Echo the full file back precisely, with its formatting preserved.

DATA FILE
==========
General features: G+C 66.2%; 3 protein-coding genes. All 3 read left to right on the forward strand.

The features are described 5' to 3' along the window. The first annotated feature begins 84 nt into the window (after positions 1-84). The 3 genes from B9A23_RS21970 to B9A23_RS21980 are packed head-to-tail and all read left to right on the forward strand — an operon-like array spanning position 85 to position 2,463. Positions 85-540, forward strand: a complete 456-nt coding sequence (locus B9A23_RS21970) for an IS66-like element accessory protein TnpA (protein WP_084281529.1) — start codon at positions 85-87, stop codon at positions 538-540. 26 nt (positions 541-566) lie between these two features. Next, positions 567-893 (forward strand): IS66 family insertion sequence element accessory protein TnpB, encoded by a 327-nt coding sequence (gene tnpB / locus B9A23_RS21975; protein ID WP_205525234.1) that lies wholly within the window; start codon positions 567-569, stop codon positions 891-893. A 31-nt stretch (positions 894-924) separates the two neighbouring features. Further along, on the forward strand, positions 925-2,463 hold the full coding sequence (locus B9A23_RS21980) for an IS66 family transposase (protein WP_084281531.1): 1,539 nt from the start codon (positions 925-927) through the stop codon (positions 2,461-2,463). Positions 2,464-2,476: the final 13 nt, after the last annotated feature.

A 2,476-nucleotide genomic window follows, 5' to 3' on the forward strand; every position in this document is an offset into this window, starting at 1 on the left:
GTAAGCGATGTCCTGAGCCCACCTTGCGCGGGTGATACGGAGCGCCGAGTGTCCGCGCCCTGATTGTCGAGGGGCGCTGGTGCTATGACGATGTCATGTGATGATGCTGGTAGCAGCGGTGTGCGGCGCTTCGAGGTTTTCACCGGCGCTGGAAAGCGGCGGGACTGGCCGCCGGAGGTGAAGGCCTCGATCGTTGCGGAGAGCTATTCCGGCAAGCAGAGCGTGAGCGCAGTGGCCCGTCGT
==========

General features: G+C 66.2%; 3 protein-coding genes. All 3 read left to right on the forward strand.

The features are described 5' to 3' along the window. The first annotated feature begins 84 nt into the window (after positions 1-84). The 3 genes from B9A23_RS21970 to B9A23_RS21980 are packed head-to-tail and all read left to right on the forward strand — an operon-like array spanning position 85 to position 2,463. Positions 85-540, forward strand: a complete 456-nt coding sequence (locus B9A23_RS21970) for an IS66-like element accessory protein TnpA (protein WP_084281529.1) — start codon at positions 85-87, stop codon at positions 538-540. 26 nt (positions 541-566) lie between these two features. Next, positions 567-893 (forward strand): IS66 family insertion sequence element accessory protein TnpB, encoded by a 327-nt coding sequence (gene tnpB / locus B9A23_RS21975; protein ID WP_205525234.1) that lies wholly within the window; start codon positions 567-569, stop codon positions 891-893. A 31-nt stretch (positions 894-924) separates the two neighbouring features. Further along, on the forward strand, positions 925-2,463 hold the full coding sequence (locus B9A23_RS21980) for an IS66 family transposase (protein WP_084281531.1): 1,539 nt from the start codon (positions 925-927) through the stop codon (positions 2,461-2,463). Positions 2,464-2,476: the final 13 nt, after the last annotated feature.

A 2,476-nucleotide genomic window follows, 5' to 3' on the forward strand; every position in this document is an offset into this window, starting at 1 on the left:
GTAAGCGATGTCCTGAGCCCACCTTGCGCGGGTGATACGGAGCGCCGAGTGTCCGCGCCCTGATTGTCGAGGGGCGCTGGTGCTATGACGATGTCATGTGATGATGCTGGTAGCAGCGGTGTGCGGCGCTTCGAGGTTTTCACCGGCGCTGGAAAGCGGCGGGACTGGCCGCCGGAGGTGAAGGCCTCGATCGTTGCGGAGAGCTATTCCGGCAAGCAGAGCGTGAGCGCAGTGGCCCGTCGT